On Sunday, Hayden Adams, CEO and founder of the popular decentralized exchange, or DEX, Uniswap (UNI), said his JP Morgan Chase bank accounts had been closed without explanation. Additionally, Adams stated that the incident was personal in nature, as he knew “many people and companies who were similarly attacked simply for working in the crypto industry.”
Former Commodity Futures Trading Commissioner Brian Quentins responded with a comment that the move was likely an example of “hidden liquidation of cryptocurrencies by the Federal Reserve and the Office of the Comptroller of Currency Banks.”
Quintins explained that banks are contractually prohibited from giving clients a reason to end a business relationship if they consider it too risky. While most users agreed with Adams regarding the alleged deduction, others have argued that there is no universal right to a bank account, and thus banks are free to act as they see fit.
Quentins did not provide any additional information to support his claim, but did provide a link to an opinion article by Wyoming Senator Cynthia Loomis that was published in the Wall Street Journal in November. In the article, Lummis Federal Bank criticized the failure to register several Wyoming-based Special Purpose Depository Institutions (SPDIs) as banks, preventing them from accessing the federal payment system.
In another response to Adams’ post, Kraken CEO Jesse Powell cited a tweet of his own from 2018 describing how JP Morgan Chase closed his crypto exchange’s payroll account with five days’ notice sent in the mail.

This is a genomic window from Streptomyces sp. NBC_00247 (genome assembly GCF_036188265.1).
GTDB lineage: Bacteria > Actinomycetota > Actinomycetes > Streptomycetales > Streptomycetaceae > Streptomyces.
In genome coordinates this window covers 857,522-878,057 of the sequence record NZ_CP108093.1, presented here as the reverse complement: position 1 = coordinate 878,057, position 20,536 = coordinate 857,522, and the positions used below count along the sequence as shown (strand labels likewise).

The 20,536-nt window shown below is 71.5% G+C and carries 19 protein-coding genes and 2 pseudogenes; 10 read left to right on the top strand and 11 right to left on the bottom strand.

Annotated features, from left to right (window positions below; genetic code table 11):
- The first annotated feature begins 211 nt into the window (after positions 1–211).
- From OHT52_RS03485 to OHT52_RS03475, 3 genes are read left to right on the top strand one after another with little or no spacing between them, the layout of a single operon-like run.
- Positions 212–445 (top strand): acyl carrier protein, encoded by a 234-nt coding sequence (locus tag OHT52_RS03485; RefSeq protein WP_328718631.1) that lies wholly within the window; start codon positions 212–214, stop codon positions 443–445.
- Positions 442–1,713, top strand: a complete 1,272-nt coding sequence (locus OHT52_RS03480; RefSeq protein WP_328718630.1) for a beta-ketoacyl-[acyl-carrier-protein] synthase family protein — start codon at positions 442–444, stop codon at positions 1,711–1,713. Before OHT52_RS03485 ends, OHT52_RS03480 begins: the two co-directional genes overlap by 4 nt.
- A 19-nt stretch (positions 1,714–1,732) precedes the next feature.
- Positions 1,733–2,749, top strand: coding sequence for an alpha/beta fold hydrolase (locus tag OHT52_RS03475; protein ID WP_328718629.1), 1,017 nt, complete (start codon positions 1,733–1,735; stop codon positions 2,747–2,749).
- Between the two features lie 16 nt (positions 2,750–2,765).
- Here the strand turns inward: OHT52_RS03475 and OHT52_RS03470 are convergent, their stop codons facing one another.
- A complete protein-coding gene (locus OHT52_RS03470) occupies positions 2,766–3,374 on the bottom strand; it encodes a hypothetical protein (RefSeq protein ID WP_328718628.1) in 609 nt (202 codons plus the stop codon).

The risk level of customers in relation to a bank is usually assessed on the basis of compliance with regulatory requirements. While the motivation behind the bank’s cuts is unclear, last September the Securities and Exchange Commission launched an investigation into DEX developers for their marketing and investment services.
Under US financial law, brokers and dealers must register with the Financial Industry Regulatory Authority (FINRA) before they can process customer transactions. However, since the funds are held in consumer wallets rather than the Uniswap DEX, and cryptocurrencies are not classified as securities, Uniswap, like other DEXs and decentralized finance protocols, does not need to be registered with the relevant regulatory authorities. Uniswap is currently the largest DEX in the world with a 24-hour trading volume of $2.74 billion, according to CoinGecko.